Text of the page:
Whitney Shay – Stand Up! | Album Review

Whitney Shay – Stand Up!

Ruf Records – 2020

12 tracks; 44 minutes

www.whitneyshay.com

Last year San Diego’s Whitney Shay was nominated for the Blues Blast Sean Costello Rising Star category and made a great impression at the Awards show. This year she was scheduled to be one third of the 2020 Ruf Blues Caravan tour (alongside Jeremiah Johnson and Ryan Perry) and, on the evidence of this disc, she would have blown the roof off the places they played – let’s hope that Ruf can reorganise the tour after the current Coronavirus crisis. This album was recorded in Austin, Texas, with a great band: Laura Chavez on guitar, Red Young on keyboards, Chris Maresh on bass and Brannen Temple and Tommy Taylor sharing the drum seat. Sax player Kaz Kazanoff arranged and produced the album and he and his fellow Texas Horns, John Mills on baritone and Al Gomez on trumpet, are on most of the tracks. Guest appearances come from Marcia Ball on piano, Guy Forsyth on vocals and resonator guitar, Derek O’Brien on slide guitar, Alice Sadler on backing vocals and Charles Godfrey on cowbell. Whitney handles the vocals on ten originals written by herself and Adam J Eros and two covers, all of which mine the soul/Rn’B sound extremely well.

The title track kicks things off in dramatic style, a horn-heavy Rn’B tune with a great guitar solo, and is immediately followed by “Someone You Never Got To Know” in which Whitney does not know how to mourn the passing of someone she hoped to know better, emotional lyrics over a catchy soul tune for which Laura Chavez gets a co-write credit. The horns sit out “Equal Ground” as Derek O’Brien’s slide and Laura’s guitar give a swampy, rocking feel to the song before Whitney puts an ego-driven guy in his place on “P.S. It’s Not About You”. Red’s churchy organ introduces “I Thought We Were Through”, a song in which Whitney sounds very firm in putting her ex straight, the lovely ballad including a fine Kaz sax solo.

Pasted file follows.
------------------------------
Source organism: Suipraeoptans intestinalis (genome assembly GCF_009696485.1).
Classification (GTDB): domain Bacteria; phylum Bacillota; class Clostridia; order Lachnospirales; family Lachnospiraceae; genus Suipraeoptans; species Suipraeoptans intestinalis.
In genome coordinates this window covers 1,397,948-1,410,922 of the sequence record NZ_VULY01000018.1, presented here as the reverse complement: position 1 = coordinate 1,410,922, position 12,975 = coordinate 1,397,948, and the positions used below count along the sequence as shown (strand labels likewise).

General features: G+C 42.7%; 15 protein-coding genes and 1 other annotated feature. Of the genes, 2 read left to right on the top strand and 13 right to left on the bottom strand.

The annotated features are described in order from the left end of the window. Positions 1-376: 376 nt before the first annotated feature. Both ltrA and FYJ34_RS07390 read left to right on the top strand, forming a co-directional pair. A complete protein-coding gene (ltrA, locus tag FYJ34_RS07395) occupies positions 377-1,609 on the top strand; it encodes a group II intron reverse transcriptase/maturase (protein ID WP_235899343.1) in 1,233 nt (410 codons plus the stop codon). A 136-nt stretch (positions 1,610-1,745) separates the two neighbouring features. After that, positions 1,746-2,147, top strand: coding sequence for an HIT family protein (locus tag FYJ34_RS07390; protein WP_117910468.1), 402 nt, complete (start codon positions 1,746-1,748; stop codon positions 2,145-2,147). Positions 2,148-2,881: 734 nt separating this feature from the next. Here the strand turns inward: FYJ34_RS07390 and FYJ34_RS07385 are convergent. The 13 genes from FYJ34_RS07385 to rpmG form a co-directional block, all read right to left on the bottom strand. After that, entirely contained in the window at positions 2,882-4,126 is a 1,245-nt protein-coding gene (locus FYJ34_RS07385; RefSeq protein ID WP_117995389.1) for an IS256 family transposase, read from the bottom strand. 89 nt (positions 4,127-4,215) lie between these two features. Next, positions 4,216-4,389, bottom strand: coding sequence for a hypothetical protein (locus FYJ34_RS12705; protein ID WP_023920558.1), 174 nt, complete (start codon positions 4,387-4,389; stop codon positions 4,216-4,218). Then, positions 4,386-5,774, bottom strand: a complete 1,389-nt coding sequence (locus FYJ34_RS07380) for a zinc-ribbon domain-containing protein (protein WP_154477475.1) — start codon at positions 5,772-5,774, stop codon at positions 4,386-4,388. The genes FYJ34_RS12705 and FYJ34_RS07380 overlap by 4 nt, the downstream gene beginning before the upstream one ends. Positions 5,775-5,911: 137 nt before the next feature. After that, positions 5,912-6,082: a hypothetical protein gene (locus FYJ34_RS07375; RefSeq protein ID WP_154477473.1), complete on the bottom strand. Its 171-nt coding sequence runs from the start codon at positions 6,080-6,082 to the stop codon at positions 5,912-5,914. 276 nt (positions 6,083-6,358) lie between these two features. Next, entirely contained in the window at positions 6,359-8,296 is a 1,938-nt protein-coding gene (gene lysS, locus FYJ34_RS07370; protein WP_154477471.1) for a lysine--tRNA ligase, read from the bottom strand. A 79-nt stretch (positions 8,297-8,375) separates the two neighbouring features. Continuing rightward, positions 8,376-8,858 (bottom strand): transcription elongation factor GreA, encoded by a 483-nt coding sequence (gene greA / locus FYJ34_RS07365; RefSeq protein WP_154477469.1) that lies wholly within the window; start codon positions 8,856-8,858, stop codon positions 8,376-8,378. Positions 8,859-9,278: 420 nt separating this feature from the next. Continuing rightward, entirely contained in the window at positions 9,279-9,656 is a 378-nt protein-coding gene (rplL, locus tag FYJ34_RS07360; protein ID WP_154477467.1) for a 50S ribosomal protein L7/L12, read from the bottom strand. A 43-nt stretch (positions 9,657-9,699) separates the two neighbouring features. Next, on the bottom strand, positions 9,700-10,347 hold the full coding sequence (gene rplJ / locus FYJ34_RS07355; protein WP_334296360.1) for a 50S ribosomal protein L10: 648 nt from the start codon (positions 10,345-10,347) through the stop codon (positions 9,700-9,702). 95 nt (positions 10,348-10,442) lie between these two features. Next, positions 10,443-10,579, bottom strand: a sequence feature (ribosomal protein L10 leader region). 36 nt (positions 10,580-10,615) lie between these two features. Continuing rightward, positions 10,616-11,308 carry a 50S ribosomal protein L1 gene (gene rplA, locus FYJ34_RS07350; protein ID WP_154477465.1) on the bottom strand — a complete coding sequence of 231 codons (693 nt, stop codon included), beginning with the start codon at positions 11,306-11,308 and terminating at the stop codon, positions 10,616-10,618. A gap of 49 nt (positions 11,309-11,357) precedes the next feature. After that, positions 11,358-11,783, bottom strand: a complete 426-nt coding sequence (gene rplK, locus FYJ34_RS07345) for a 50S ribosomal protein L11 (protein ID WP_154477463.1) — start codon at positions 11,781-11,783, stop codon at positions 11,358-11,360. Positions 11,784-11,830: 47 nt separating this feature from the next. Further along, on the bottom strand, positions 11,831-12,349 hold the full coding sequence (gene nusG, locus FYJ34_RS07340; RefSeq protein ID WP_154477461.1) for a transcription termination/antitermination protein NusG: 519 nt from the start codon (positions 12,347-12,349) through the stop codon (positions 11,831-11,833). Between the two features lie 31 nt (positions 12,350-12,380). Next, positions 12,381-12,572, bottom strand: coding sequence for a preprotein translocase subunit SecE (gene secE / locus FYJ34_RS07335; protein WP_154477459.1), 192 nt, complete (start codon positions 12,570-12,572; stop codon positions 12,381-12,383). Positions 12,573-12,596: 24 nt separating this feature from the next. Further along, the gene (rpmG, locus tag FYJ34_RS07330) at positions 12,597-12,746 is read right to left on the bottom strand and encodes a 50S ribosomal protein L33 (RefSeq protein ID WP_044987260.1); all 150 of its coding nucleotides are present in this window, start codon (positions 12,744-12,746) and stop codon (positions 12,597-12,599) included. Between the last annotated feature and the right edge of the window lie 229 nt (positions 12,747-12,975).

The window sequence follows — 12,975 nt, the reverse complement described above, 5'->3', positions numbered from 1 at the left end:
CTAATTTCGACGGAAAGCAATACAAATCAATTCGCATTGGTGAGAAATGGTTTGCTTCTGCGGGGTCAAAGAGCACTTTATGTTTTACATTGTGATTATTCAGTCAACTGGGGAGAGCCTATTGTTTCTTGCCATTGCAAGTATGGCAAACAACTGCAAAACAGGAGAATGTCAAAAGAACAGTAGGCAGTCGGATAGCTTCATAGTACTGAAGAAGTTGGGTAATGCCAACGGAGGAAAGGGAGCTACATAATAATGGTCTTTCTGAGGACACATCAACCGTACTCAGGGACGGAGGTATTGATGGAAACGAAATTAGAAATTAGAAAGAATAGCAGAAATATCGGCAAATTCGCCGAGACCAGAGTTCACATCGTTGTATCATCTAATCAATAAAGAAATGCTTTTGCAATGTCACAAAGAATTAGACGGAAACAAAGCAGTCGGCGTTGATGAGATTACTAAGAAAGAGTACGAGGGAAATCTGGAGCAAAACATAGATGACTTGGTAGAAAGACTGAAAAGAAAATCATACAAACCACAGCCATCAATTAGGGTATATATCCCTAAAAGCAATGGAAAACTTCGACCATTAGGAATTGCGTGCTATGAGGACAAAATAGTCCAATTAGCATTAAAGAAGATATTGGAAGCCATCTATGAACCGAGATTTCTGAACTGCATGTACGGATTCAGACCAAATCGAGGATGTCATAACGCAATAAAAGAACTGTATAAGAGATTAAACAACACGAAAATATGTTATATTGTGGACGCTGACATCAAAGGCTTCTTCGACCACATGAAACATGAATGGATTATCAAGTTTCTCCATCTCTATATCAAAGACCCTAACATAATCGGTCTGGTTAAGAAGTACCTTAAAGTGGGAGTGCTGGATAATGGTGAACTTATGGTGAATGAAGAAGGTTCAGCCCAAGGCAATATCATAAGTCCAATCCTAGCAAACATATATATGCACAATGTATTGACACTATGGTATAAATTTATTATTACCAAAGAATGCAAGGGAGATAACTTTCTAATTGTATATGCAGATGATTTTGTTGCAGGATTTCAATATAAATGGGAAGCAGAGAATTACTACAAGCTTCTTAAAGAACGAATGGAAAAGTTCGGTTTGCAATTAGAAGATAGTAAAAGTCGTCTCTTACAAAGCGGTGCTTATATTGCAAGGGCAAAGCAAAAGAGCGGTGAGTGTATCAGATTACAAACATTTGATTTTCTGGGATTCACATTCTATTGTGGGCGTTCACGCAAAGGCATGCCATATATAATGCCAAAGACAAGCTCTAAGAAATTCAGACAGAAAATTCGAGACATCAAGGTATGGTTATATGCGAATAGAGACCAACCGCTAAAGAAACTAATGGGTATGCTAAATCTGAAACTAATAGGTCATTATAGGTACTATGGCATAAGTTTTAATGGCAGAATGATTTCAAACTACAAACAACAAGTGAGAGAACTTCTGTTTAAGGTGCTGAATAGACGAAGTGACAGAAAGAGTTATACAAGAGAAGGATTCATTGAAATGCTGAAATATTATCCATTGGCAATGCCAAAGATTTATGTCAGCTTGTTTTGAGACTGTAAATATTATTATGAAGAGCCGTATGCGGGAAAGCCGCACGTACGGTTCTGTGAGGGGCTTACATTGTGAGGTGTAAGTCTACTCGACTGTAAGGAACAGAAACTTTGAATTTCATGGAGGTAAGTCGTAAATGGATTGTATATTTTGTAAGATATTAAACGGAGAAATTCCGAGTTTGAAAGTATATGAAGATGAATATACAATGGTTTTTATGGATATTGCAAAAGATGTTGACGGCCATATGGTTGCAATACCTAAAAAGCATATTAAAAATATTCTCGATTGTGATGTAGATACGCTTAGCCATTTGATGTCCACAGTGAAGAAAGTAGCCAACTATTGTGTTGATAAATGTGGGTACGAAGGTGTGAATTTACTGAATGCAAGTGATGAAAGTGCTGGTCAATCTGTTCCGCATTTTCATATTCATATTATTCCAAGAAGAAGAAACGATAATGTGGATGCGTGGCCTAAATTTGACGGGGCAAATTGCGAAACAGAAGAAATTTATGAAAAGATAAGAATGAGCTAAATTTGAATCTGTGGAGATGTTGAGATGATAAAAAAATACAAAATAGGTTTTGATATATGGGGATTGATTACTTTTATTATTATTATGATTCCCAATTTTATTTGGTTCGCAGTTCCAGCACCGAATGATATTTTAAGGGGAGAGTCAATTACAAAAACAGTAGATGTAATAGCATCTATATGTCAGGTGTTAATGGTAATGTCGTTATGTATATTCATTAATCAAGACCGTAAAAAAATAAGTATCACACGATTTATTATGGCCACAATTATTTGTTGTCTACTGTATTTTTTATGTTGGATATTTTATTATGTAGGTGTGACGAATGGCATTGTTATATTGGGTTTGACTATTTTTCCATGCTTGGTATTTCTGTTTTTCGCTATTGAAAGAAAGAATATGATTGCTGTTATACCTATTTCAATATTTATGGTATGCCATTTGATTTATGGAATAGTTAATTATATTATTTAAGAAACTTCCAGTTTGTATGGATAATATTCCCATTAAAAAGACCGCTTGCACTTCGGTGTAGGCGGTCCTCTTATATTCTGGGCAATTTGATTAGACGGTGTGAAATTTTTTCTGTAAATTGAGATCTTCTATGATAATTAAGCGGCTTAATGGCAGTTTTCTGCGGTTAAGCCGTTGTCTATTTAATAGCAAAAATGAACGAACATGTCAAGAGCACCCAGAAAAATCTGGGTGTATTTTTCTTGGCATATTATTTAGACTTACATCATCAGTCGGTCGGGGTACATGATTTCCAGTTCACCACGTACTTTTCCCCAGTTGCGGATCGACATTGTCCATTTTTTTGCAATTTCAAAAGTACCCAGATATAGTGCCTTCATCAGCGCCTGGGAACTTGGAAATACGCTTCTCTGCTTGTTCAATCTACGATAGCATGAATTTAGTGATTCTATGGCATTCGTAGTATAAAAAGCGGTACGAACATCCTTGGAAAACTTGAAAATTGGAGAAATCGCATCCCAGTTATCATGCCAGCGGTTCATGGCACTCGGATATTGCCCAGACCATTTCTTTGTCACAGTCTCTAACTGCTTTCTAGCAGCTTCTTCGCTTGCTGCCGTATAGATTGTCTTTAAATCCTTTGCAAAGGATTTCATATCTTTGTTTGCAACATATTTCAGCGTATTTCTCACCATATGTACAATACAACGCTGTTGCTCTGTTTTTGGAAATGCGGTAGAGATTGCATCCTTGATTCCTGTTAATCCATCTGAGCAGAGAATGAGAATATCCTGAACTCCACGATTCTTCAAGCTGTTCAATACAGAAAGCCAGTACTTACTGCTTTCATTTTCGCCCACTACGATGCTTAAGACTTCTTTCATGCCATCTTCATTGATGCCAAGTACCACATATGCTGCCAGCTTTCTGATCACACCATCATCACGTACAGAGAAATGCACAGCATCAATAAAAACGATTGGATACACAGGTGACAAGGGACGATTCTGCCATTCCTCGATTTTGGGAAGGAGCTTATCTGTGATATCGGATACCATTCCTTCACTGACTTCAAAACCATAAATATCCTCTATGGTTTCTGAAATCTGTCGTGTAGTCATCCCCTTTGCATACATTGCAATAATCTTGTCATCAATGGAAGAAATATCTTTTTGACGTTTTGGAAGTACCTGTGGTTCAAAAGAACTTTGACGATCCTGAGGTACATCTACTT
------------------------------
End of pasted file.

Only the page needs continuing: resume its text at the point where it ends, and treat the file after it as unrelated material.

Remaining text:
Guy Forsyth duets with Whitney on the funky “Far Apart (Still Close)” and adds his resonator to “Boy, Sit Down” alongside Marcia Ball’s piano. This is a foot-stomper with some fine trumpet work as Whitney firmly establishes who is in control of their relationship! In fact it is clear that Whitney is a lady who likes to be in charge and the last two tracks on the album both follow that theme, “Getting In My Way” being a fine piece of soul-blues and “Change With The Times” an uptempo tune with a great baritone solo and a rave-up ending that harks back to James Brown. “You Won’t Put Out This Flame” is an uptempo Rn’B stomper with blazing horns, the backing vocalists singing a chorus of “watch me ignite”.

Whitney confirms that she knows the history of this music with a funky cover of The Five Royales’ 1958 “Tell The Truth” and the ballad “I Never Meant To Love Him”, a 1975 single by Jesse James which Whitney sings brilliantly – check out her vocal gymnastics here!

This fine album is sure to figure on the ‘Best Of’ lists at the end of the year and comes strongly recommended!

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